What is the Orton-Gillingham Approach?
Orton-Gillingham, the oldest, and most respected instructional approach for teaching dyslexics addresses the gaps in an individual’s fundamental literacy skills with language instruction that is individualized, cognitively based, direct and explicit, diagnostic and prescriptive, cumulative, structured, sequential, and multisensory.
Dr. Samuel T. Orton, a neuropsychiatrist and pathologist, was a pioneer in focusing attention on reading failure and related language processing difficulties. He brought together neuroscientific information and principles of remediation, having extensively studied children with the kind of language processing difficulties now commonly associated with dyslexia and formulating a set of teaching principles and practices for such children. Anna Gillingham was an educator, psychologist, and school administrator. Working with Dr. Orton, she devised methods of teaching these students based on the principles formulated by Dr. Orton, and she compiled and published instructional materials as early as the 1930s which provided the foundation for student instruction and teacher training in what became known as the Orton-Gillingham Approach.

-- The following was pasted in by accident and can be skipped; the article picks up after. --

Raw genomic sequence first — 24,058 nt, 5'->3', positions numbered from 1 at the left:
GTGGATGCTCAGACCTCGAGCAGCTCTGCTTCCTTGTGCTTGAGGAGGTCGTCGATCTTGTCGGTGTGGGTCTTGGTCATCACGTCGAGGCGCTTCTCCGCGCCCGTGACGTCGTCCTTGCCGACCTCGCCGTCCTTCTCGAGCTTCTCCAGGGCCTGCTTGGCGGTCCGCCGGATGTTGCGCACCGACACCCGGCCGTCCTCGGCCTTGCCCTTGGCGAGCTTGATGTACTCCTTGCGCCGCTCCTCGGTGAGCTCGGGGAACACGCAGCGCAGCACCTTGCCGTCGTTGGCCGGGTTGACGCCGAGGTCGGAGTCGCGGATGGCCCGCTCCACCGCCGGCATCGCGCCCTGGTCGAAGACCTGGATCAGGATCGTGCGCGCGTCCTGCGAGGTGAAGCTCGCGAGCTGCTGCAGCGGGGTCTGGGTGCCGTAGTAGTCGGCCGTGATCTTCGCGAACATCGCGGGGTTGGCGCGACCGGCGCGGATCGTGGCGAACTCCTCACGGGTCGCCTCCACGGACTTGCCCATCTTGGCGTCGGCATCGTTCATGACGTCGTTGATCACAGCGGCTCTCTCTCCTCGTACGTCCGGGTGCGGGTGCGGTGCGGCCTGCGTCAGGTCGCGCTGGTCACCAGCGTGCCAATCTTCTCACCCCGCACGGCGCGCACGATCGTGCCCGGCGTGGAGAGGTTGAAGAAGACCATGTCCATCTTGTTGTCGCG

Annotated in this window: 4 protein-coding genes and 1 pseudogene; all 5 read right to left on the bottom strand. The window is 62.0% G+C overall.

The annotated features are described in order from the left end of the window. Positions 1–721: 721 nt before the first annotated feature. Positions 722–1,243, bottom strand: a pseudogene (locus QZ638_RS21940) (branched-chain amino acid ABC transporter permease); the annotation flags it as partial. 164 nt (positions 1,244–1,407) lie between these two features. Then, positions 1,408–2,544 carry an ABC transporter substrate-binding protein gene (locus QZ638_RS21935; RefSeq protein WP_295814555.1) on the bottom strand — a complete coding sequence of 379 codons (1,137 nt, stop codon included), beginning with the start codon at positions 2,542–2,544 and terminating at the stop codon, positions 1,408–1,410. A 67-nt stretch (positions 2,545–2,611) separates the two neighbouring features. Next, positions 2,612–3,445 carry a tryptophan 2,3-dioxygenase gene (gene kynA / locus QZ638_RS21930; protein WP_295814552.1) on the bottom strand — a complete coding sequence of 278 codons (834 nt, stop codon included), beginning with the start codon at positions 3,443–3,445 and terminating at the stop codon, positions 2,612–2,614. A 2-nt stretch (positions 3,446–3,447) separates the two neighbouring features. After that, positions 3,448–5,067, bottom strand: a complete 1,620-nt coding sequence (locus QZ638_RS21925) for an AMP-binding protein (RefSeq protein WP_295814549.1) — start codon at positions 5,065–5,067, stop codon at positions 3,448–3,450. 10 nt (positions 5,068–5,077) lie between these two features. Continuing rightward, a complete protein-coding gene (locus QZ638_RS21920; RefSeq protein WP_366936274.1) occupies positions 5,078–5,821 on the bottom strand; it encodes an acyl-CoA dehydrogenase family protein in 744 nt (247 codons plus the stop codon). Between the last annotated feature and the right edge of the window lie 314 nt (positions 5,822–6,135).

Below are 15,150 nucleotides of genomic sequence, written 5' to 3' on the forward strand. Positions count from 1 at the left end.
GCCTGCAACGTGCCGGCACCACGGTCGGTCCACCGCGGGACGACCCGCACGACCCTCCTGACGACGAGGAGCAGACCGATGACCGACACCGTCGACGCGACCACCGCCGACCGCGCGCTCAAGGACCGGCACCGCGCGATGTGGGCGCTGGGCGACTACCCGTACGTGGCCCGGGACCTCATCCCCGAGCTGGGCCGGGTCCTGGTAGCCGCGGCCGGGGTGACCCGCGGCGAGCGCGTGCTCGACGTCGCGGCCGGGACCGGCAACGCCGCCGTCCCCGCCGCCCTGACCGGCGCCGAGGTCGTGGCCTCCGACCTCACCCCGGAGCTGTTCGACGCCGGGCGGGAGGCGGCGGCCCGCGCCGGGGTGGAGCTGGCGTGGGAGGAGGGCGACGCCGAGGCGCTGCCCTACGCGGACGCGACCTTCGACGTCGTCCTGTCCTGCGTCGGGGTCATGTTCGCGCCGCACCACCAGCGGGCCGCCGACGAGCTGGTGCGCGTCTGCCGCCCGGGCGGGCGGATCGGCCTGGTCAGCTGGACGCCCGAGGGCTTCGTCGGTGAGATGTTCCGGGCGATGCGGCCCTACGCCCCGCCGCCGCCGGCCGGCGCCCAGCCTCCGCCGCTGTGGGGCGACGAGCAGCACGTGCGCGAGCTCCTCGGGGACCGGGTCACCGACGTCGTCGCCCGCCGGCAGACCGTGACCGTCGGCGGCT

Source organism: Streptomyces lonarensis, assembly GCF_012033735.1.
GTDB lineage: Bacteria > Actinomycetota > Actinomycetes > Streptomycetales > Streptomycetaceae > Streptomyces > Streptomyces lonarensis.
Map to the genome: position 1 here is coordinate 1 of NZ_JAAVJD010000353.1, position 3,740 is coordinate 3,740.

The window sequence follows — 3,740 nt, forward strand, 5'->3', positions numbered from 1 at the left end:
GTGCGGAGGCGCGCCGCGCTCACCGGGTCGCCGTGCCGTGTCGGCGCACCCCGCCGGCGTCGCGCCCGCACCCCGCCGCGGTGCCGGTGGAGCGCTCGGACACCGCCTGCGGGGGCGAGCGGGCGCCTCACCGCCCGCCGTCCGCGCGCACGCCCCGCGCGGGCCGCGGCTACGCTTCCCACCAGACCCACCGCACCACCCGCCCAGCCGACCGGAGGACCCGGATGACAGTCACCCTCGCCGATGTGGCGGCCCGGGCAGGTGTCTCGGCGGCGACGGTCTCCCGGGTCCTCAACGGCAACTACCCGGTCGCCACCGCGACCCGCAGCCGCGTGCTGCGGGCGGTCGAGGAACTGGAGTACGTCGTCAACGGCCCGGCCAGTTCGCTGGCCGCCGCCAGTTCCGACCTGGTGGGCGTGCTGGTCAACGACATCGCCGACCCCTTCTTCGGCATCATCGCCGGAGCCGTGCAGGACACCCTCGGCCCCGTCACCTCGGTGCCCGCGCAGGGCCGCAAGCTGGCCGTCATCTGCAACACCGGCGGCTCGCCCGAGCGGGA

Principles of Instruction:
- Individualized- Each lesson is planned to a particular student. Infinitely adaptable, Orton-Gillingham is a flexible approach rather than a “system.”
- Cognitively based- Students think about what they are being taught and understand the reasons for what they are learning.
- Direct and explicit- Concepts are directly taught, modeled, and practiced in very structured lessons. A student is never expected to know anything that has not been taught and practiced.
- Diagnostic and prescriptive- The teacher is trained to assess a student’s performance and to use the information to adjust instruction to ensure that the instruction meets the needs of the student. In this way, elements of the next session can be prescribed on the basis of that child’s need, to strengthen his understanding and reinforce it.
- Sequential- each lesson follows a specific scope and sequence which provides the building blocks for learning the phonemic structure of the English Language.
- Cumulative- As students learn new material, they continue to review old material to the level of automaticity. The organization of material follows the logical order of language, progressing from easiest to more difficult.
- Multisensory- utilizes auditory, visual, and kinesthetic elements together to reinforce memory and enhance learning.
This comprehensive approach to instruction allows a student to enjoy a high degree of success during each lesson. If by giving each student the right kind of educational support, we can make a large contribution toward the solution of the problems with school failures and underacheivement.